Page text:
This may result in a potential content niche with much lower ad rates, but the chances of generating traffic are much higher. This means that turning a profit quickly is a much more achievable goal; as the site can attract an audience and adjust monetization as it scales.
Here’s an example of a successful venture
My wife and I are experts in Brazilian Jiu Jitsu. We decide to start a jiu jitsu website dedicated to emerging jiu jitsu techniques and sports trends.
We set up the site, domain, etc. and invest time and money in creating new relevant content.
We realize that there is a lack of free tutorial videos and instructions in our niche along the way and begin producing short simple videos to accompany regular articles on the topic. On average, advertisers pay nearly 1/4 for ad impressions on the jiu jitsu site vs. the medical site. However, we generate revenue from display ads, our YouTube channel, and selling products associated with our content (because we are experts and our audience trusts our opinions).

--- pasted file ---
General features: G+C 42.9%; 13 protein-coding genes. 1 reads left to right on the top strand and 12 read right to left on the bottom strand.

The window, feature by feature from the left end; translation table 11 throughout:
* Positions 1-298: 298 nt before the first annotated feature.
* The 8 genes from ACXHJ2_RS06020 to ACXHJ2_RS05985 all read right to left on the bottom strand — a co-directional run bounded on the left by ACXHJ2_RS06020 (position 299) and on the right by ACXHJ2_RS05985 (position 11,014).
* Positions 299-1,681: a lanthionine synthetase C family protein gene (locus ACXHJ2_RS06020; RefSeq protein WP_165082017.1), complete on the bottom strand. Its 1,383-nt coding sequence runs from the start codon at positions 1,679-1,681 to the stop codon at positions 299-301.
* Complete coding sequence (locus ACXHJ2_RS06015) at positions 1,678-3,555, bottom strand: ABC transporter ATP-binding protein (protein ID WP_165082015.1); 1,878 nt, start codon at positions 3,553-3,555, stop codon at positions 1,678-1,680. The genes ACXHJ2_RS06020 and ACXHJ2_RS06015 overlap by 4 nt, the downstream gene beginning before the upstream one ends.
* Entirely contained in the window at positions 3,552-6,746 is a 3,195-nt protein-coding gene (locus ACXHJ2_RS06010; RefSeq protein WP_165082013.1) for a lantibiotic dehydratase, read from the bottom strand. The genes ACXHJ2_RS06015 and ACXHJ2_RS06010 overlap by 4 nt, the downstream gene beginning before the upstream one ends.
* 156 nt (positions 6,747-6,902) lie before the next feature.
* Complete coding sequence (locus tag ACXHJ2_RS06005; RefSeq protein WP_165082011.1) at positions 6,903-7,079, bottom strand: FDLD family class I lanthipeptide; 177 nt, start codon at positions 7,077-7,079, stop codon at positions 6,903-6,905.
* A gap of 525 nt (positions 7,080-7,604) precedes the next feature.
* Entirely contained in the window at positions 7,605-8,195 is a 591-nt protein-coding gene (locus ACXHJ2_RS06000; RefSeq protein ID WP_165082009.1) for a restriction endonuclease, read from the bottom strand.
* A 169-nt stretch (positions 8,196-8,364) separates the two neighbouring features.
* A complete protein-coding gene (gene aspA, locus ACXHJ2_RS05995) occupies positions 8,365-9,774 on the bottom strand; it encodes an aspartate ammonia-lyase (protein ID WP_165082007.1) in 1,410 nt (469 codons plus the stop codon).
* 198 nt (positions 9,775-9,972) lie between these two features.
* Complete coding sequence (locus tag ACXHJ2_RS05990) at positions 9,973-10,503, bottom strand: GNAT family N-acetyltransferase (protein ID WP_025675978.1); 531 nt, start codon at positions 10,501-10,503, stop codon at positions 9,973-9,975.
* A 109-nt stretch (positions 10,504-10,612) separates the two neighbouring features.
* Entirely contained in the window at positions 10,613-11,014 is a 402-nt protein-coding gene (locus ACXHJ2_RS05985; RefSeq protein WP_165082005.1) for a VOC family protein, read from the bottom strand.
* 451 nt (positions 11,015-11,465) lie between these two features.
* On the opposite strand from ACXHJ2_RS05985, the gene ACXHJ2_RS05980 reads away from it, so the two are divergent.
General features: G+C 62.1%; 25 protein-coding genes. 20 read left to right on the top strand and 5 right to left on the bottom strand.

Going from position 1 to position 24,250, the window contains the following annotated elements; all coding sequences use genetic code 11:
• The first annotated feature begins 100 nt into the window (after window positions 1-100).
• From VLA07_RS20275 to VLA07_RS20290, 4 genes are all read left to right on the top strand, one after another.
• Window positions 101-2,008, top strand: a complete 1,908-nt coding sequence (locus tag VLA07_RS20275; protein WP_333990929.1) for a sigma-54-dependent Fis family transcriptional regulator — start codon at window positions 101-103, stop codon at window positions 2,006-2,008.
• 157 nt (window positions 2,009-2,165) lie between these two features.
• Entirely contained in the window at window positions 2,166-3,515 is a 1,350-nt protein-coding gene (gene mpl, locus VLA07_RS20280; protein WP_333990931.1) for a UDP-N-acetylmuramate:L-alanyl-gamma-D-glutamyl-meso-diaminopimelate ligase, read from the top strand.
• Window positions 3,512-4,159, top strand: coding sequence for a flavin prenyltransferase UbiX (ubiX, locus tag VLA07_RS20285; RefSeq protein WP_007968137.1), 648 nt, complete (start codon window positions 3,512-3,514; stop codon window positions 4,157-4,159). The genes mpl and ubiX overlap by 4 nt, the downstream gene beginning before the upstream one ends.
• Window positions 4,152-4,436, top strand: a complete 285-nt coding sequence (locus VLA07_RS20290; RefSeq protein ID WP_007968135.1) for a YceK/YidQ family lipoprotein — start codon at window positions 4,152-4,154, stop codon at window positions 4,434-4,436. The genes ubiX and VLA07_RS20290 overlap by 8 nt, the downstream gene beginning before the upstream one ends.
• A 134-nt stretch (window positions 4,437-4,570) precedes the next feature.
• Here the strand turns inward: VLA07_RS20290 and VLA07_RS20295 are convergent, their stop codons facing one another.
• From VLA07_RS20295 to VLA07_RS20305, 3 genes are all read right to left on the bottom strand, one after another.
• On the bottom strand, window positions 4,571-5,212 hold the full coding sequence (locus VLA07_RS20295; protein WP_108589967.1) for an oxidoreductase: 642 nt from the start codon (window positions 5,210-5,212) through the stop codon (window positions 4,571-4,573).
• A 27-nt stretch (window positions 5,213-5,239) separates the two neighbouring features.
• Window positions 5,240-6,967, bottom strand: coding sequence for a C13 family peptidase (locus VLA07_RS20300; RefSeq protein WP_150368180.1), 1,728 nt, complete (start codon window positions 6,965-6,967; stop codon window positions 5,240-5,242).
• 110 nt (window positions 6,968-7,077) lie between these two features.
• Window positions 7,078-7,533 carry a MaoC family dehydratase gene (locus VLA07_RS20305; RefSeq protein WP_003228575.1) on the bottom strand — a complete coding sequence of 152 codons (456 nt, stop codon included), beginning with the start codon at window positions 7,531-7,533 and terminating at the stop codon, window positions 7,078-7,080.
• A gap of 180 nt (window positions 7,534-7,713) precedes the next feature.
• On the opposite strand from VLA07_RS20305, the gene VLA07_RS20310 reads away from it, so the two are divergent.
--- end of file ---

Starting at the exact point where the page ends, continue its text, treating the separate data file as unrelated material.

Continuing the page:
This results in growing traffic that nets us a profit in our 3rd month. We can then use analytics to determine which content is most valuable and become more profitable as we go. We could even invest in creating more content to grow faster.
Any publisher can improve their ad rates though, no matter what niche they are in. I’ve written about this a little before.
What makes a niche website profitable?
Measuring niche website profitability is pretty simple. Publishers simply need to net more revenue in all forms of monetization than they invest in development, infrastructure, and maintenance.
If you’re an independent publisher (doing this all yourself), you can afford to invest your time and energy creating content without suffering a financial loss; however, remember that the time you spend here could be spent developing other sites or doing other things. Time isn’t free and is something you’ll want to track over time.